Measure Would Create Office to Focus on Dropout Prevention, Help Reengage Out-of-School Youth
TRENTON – A bill sponsored by Senators Ronald L. Rice and Shirley K. Turner which would focus State resources on reducing the student dropout rate and helping to make it easier for out-of-school minors to reengage with school was approved by the Senate Education Committee today by a vote of 4-1.
“There’s simply no better foundation for success later in life than a decent education early in life,” said Senator Rice, D-Essex. “While New Jersey has a mandate, under its State Constitution to provide for a ‘thorough and efficient’ education for all its students, such a mandate does little good for kids who’ve dropped out of school. This bill would direct the State Department of Education to begin looking at the issues that either play into or spin out of a student’s decision to drop out, and to begin making policy recommendations so we can ensure all kids have a chance at a good education.”
“While New Jersey’s overall high school graduation rate is good, we have to do a better job in the communities where the dropout rate far exceeds the Statewide average,” said Senator Turner, D-Mercer and Hunterdon, and Vice Chair of the Committee. “This is about making sure the next generation of New Jerseyans, regardless of where they live or attend school, have the skills and the education they need to succeed. We cannot stand idly by while some school districts in the State face seriously high dropout rates.”
The bill, S-134, would establish the Office of Dropout Prevention and Reengagement of Out-of-School Youth within the Department of Education, along with the Student Dropout Prevention Task Force. The two new agencies would be tasked with creating a comprehensive statewide plan to identify and address the underlying factors which lead to students dropping out of school, the issues they face after they drop out, and the challenges they encounter when they attempt to reenroll and continue their education. The Task Force would be required to issue its recommendations for action to the Governor and the Legislature no later than 9 months following its organization.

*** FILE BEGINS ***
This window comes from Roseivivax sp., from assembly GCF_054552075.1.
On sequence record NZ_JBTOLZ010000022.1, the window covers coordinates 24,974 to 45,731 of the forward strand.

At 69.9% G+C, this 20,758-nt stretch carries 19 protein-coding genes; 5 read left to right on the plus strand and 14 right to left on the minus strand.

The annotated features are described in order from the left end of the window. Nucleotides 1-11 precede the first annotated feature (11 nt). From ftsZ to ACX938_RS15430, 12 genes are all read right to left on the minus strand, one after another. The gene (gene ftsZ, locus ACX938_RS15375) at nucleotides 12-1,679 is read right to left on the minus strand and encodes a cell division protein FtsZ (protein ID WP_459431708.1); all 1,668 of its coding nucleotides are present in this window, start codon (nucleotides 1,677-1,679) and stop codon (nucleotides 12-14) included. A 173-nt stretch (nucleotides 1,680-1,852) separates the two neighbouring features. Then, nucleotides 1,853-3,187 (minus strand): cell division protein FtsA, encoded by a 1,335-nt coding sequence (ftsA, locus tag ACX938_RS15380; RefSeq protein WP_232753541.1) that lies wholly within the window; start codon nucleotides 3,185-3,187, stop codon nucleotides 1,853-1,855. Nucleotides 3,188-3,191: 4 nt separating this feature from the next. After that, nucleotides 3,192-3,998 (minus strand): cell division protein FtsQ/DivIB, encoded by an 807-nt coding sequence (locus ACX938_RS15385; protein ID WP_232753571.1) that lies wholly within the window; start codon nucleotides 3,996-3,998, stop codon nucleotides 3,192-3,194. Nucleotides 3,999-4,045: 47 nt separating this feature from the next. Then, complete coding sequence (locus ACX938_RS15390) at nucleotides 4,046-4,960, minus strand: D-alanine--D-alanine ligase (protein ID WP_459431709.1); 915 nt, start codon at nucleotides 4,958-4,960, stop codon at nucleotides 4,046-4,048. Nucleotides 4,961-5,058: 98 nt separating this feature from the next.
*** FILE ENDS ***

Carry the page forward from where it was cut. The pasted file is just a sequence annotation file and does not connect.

The bill sponsors noted that, while New Jersey currently has the highest high school graduation rate in the country at 87 percent, there is still room for improvement, particularly in poorer urban areas and among minority students, where the dropout rates are much higher that the State average. For example, the graduation rate from Newark Public Schools, according to district officials, is around 55 percent, while the graduation rate for Trenton Public Schools is around half, according to statistics compiled by the State Department of Education.
“It would be easy for parents in suburban districts to say that the plight of dropouts in urban communities isn’t their problem,” said Senator Turner. “However, we know that students that drop out of school face significantly reduced earning potential, and stand a greater chance of needing to access many of the State’s safety net programs in order to survive. Studies have shown that high school graduates, on average, earn $16,000 more a year than school dropouts, and contribute more in tax revenue and general economic output to the State’s fiscal well-being. We’re all in this fight together.”
“It’s unacceptable that there’s such a disparity between the graduation rates in well-off school districts, and the graduation rates in poorer, urban districts, many of which are majority-minority districts,” said Senator Rice. “We have to take a serious look at all the issues which play a role in the increased dropout rate in many of our State’s cities, including the impact of gang crime, the inability to access higher education, and the quality of education that students receive. This is not just an urban community problem – this is a Statewide problem, and it demands a Statewide solution.”
The bill now heads to the Senate Budget and Appropriations Committee, before going to the full Senate for consideration.